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Gambhīravaṃśaja’s Nyāyasūtravivaraṇa—First Adhyāya
The Nyāyasūtravivaraṇa, written in the first centuries of the 2nd millennium CE, provides the most accessible introduction to the core teachings of old Nyāya.
Excerpting from the two earliest and most important treatises of this tradition—the Nyāyabhāṣya and Nyāyavārttika—Gambhīravaṃśaja created a comprehensive yet concise digest.
The present work contains not only a critical edition of the first chapter based on all known textual sources but also a complete documentation of the variants, a comprehensive study of the parallel passages, a detailed discussion of the preparation and processing of the text-critical data, and a detailed documentation of the Grantha Tamil, Telugu and Kannada scripts.
Volter Kilpi in Orbit Beyond (Un)translatability
One of the hottest battles emerging out of the theoretical and methodological collisions between Comparative Literature and Translation Studies—especially on the battleground of World Literature—has to do with translatability and untranslatability. Is any translation of a great work of literature not only a lamentable betrayal but an impossibility? Or is translation an imperfect but invaluable tool for the transmission of works and ideas beyond language barriers?
Both views are defensible; indeed both are arguably commonsensical. What Douglas Robinson argues in Translating the Monster, however, is that both are gross oversimplifications of a complex situation that he calls on Jacques Derrida to characterize as “the monster.”
The Finnish novelist Robinson takes as his case study for that monstrous rethinking is Volter Kilpi (1874-1939), regarded by scholars of Finnish literature as Finland’s second world-class writer—the first being Aleksis Kivi (1834-1872). Kilpi’s modernist experiments of the 1930s, especially his so-called Archipelago series, beginning with his masterpiece, In the Alastalo Parlor (1933), were forgotten and neglected for a half century, due to the extreme difficulty of his narrative style: he reinvents the Finnish language, to the extent that many Finns say it is like reading a foreign language (and one contemporary critic called it the “Mesopotamian language … of a half-wit”). That novel has been translated exactly twice, into Swedish and German. Translating the Monster also gives the English-speaking reader an extended taste of the novel in English—en route to a series of reframings of the novel as allegories of translation and world literature.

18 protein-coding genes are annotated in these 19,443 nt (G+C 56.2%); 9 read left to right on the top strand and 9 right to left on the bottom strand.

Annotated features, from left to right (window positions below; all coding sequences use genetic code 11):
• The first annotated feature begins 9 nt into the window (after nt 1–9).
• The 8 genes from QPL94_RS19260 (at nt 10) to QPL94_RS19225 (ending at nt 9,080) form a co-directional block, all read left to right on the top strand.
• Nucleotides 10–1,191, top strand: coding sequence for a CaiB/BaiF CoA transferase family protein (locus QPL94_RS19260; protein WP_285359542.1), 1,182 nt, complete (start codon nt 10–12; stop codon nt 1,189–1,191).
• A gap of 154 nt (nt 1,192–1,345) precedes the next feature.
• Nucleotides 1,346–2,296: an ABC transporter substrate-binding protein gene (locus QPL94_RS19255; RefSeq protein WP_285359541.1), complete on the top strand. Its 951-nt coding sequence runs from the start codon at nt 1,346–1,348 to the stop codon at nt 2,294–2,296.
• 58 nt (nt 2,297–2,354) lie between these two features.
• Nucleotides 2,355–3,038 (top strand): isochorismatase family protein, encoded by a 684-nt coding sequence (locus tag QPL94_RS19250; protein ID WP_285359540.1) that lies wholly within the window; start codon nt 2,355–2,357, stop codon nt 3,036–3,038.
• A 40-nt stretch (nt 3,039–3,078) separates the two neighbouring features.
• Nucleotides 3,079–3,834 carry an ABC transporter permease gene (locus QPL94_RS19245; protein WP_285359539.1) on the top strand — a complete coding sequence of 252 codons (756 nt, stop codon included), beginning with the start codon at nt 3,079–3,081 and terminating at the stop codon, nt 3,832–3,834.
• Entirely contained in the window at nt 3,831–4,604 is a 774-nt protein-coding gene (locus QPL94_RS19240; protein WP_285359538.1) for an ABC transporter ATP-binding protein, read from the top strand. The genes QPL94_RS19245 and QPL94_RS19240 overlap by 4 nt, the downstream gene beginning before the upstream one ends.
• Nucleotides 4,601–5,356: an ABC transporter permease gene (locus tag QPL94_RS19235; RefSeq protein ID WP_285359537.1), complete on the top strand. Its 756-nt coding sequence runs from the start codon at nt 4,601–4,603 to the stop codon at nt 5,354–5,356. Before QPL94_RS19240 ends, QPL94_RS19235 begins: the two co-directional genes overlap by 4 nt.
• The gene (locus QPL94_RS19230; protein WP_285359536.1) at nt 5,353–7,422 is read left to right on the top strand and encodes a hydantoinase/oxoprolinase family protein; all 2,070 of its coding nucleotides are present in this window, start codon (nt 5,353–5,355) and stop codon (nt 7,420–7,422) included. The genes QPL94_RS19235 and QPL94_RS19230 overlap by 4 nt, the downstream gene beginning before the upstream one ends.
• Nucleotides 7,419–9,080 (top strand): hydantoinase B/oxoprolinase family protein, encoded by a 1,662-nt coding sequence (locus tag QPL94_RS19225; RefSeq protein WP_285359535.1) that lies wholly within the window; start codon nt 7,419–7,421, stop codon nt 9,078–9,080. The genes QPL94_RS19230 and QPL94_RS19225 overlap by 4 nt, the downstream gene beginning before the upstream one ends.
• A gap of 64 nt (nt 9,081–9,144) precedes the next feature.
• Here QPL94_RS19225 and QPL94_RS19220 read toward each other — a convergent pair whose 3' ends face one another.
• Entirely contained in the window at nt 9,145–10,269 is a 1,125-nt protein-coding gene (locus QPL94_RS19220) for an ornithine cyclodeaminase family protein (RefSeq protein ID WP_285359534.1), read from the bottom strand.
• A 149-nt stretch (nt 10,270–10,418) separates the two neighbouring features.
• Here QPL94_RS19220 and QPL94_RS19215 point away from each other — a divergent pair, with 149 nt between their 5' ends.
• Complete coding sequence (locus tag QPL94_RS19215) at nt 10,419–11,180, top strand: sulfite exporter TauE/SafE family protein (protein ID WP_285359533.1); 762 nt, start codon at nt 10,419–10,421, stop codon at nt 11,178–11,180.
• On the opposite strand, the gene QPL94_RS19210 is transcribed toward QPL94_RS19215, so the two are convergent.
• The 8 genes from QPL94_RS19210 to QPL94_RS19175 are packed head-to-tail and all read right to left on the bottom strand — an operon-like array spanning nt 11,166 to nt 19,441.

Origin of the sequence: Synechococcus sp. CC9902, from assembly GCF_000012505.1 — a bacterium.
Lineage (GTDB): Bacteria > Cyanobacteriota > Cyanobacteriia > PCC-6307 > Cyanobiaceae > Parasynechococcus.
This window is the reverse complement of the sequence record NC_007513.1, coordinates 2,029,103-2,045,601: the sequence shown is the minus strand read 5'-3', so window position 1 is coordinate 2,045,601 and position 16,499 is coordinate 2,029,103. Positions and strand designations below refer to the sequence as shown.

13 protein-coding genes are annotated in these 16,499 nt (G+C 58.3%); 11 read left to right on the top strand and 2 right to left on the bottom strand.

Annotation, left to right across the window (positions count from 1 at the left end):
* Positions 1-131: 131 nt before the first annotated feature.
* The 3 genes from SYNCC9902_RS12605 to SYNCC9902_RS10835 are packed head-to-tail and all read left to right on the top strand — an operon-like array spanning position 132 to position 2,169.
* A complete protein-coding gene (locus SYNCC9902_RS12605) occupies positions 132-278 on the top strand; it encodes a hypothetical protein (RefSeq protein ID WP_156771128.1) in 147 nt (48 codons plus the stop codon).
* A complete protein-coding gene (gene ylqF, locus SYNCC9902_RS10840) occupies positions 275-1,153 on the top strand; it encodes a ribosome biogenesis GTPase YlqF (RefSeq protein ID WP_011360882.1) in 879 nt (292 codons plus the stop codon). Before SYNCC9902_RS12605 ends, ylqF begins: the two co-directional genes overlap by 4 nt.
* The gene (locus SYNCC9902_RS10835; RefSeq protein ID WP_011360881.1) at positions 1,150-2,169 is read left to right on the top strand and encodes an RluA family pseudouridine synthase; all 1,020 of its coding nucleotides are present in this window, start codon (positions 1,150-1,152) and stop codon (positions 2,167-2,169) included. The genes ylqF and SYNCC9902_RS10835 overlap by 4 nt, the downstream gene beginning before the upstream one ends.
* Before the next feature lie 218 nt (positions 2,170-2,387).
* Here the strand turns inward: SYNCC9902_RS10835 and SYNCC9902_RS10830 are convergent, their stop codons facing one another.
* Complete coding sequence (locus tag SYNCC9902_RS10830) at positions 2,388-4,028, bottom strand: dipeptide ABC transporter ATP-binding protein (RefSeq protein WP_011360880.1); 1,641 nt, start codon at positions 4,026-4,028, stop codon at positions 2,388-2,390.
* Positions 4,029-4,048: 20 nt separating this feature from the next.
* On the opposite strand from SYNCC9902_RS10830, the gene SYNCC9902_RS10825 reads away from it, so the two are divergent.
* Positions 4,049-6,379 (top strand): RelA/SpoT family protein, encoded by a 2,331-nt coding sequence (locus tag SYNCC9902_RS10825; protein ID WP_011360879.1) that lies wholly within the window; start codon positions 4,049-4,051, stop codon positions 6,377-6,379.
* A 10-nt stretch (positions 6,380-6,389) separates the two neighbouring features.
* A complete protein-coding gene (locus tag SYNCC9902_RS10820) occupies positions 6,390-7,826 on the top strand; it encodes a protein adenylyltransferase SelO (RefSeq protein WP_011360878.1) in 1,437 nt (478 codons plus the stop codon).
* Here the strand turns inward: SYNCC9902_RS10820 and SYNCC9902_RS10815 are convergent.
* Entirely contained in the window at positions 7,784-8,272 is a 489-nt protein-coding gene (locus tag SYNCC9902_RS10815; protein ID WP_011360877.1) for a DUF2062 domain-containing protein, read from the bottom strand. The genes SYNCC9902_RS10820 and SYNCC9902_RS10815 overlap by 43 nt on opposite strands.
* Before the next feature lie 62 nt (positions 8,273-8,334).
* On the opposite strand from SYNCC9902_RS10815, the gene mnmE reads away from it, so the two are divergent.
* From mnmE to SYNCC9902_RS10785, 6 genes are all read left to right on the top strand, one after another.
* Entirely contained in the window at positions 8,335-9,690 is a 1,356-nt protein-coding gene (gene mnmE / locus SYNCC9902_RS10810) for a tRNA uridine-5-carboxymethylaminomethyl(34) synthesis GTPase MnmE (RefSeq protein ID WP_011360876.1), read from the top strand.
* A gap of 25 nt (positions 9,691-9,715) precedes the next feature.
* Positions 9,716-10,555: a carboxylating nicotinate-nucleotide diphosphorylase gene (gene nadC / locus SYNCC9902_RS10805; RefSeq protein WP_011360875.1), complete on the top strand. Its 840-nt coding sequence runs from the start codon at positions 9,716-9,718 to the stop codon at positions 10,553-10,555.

This book makes the attempt to wed reason and the poetic. The tool for this attempt is Rational Poetic Experimentalism (RPE), which is introduced and explored in this book. According to RPE, it makes sense to look for poetic elements in human reality (including reason), outside of the realm of imaginative literature. Provocatively, RPE contends that philosophy’s search for truth has not been a great success so far. So, why not experiment with philosophical concepts and look for thought-provoking ideas by employing the principles of RPE, instead of fruitlessly searching for truths using conventional methods?
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The presidency of Donald J. Trump, has had a considerable impacts on American politics and society. One of these was his altering of the comedic mood in America, taking comedy away from many of its traditions. His presidency turned comedy into political weaponry, as comedians on the liberal side of politics turned their efforts to ridiculing Trump’s buffoonish persona, while on the conservative side, a Trump-supportive group of comedians mocked those very comedians who opposed Trump. Trump himself emerged as a comedian, performing his dark, caustic, comical routines with consummate skill at his rallies. If comedy is a pulse for a country, then it is legitimate to ask if that pulse still beating, even after Trump lost reelection in 2020. This book will address this question, examining how Trump’s presidency interrupted the historical flow of American comedic traditions, and how it spread a dark mood throughout American society.